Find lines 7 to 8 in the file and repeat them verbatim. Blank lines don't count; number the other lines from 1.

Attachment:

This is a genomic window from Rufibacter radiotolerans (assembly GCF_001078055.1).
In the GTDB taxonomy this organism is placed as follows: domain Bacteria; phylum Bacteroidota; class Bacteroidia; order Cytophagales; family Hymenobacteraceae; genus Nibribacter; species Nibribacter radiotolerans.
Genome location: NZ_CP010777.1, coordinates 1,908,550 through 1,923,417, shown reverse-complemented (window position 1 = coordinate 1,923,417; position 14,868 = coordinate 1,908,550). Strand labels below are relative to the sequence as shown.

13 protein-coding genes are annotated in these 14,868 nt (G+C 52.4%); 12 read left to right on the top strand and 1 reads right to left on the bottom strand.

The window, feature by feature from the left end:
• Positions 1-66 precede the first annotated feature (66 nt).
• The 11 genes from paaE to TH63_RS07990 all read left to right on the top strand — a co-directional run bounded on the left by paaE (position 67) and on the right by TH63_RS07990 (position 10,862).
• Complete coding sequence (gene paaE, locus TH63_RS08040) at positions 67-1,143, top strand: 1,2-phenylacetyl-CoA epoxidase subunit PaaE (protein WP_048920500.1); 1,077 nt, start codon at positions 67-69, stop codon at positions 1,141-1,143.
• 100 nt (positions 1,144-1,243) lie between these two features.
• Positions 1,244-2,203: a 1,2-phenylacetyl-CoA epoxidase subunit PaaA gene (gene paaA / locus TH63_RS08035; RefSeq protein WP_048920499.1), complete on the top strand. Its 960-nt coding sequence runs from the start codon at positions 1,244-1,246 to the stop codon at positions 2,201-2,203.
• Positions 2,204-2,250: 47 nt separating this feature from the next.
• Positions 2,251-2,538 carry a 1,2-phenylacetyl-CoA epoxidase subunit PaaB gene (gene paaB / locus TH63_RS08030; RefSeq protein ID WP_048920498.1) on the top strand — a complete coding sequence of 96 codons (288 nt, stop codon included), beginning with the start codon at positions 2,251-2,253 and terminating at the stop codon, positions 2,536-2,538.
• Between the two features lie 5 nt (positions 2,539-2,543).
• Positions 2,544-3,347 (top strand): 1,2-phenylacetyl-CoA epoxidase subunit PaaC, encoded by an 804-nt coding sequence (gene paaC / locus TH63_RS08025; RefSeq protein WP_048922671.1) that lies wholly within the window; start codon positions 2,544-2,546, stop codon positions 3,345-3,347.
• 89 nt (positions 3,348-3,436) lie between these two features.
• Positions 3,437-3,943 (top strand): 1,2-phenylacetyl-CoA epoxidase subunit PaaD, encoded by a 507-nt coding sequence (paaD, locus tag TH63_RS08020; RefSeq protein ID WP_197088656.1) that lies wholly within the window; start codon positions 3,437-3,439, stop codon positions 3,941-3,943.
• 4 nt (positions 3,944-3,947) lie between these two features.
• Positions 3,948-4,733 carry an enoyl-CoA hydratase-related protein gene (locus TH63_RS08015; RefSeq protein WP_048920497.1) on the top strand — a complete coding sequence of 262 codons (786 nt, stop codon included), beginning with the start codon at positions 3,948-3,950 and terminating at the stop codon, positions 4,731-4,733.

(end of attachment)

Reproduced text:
• The 11 genes from paaE to TH63_RS07990 all read left to right on the top strand — a co-directional run bounded on the left by paaE (position 67) and on the right by TH63_RS07990 (position 10,862).
• Complete coding sequence (gene paaE, locus TH63_RS08040) at positions 67-1,143, top strand: 1,2-phenylacetyl-CoA epoxidase subunit PaaE (protein WP_048920500.1); 1,077 nt, start codon at positions 67-69, stop codon at positions 1,141-1,143.